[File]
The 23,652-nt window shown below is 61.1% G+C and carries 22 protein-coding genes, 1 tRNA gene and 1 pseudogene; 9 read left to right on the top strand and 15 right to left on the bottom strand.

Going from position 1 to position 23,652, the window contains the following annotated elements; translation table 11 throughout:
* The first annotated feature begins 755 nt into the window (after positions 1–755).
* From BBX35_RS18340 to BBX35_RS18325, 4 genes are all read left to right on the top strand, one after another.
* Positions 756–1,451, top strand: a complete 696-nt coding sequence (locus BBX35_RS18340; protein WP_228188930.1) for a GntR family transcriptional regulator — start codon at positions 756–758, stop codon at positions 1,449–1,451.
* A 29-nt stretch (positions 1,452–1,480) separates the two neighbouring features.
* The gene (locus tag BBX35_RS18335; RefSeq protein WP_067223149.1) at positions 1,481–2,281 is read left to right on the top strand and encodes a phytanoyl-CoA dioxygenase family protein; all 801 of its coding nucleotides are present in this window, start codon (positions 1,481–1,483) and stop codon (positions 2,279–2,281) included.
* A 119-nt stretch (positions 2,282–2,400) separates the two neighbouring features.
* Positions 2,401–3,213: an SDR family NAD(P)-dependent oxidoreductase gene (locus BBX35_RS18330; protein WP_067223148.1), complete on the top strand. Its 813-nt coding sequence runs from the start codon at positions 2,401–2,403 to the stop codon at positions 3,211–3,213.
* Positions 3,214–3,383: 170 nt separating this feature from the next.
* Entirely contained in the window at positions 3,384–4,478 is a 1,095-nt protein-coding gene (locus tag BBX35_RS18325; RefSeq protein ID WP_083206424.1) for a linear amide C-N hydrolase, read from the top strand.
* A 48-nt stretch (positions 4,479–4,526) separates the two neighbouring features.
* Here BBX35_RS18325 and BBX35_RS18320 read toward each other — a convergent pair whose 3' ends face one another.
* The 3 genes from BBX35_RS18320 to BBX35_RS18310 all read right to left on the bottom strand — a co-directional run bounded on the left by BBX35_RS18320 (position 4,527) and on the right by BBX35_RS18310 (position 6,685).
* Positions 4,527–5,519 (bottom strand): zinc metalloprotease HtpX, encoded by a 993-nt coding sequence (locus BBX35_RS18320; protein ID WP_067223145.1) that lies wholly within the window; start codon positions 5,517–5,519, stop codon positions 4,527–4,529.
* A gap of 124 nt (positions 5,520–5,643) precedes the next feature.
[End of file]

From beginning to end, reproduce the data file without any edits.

The 23,652-nt window shown below is 61.1% G+C and carries 22 protein-coding genes, 1 tRNA gene and 1 pseudogene; 9 read left to right on the top strand and 15 right to left on the bottom strand.

Going from position 1 to position 23,652, the window contains the following annotated elements; translation table 11 throughout:
* The first annotated feature begins 755 nt into the window (after positions 1–755).
* From BBX35_RS18340 to BBX35_RS18325, 4 genes are all read left to right on the top strand, one after another.
* Positions 756–1,451, top strand: a complete 696-nt coding sequence (locus BBX35_RS18340; protein WP_228188930.1) for a GntR family transcriptional regulator — start codon at positions 756–758, stop codon at positions 1,449–1,451.
* A 29-nt stretch (positions 1,452–1,480) separates the two neighbouring features.
* The gene (locus tag BBX35_RS18335; RefSeq protein WP_067223149.1) at positions 1,481–2,281 is read left to right on the top strand and encodes a phytanoyl-CoA dioxygenase family protein; all 801 of its coding nucleotides are present in this window, start codon (positions 1,481–1,483) and stop codon (positions 2,279–2,281) included.
* A 119-nt stretch (positions 2,282–2,400) separates the two neighbouring features.
* Positions 2,401–3,213: an SDR family NAD(P)-dependent oxidoreductase gene (locus BBX35_RS18330; protein WP_067223148.1), complete on the top strand. Its 813-nt coding sequence runs from the start codon at positions 2,401–2,403 to the stop codon at positions 3,211–3,213.
* Positions 3,214–3,383: 170 nt separating this feature from the next.
* Entirely contained in the window at positions 3,384–4,478 is a 1,095-nt protein-coding gene (locus tag BBX35_RS18325; RefSeq protein ID WP_083206424.1) for a linear amide C-N hydrolase, read from the top strand.
* A 48-nt stretch (positions 4,479–4,526) separates the two neighbouring features.
* Here BBX35_RS18325 and BBX35_RS18320 read toward each other — a convergent pair whose 3' ends face one another.
* The 3 genes from BBX35_RS18320 to BBX35_RS18310 all read right to left on the bottom strand — a co-directional run bounded on the left by BBX35_RS18320 (position 4,527) and on the right by BBX35_RS18310 (position 6,685).
* Positions 4,527–5,519 (bottom strand): zinc metalloprotease HtpX, encoded by a 993-nt coding sequence (locus BBX35_RS18320; protein ID WP_067223145.1) that lies wholly within the window; start codon positions 5,517–5,519, stop codon positions 4,527–4,529.
* A gap of 124 nt (positions 5,520–5,643) precedes the next feature.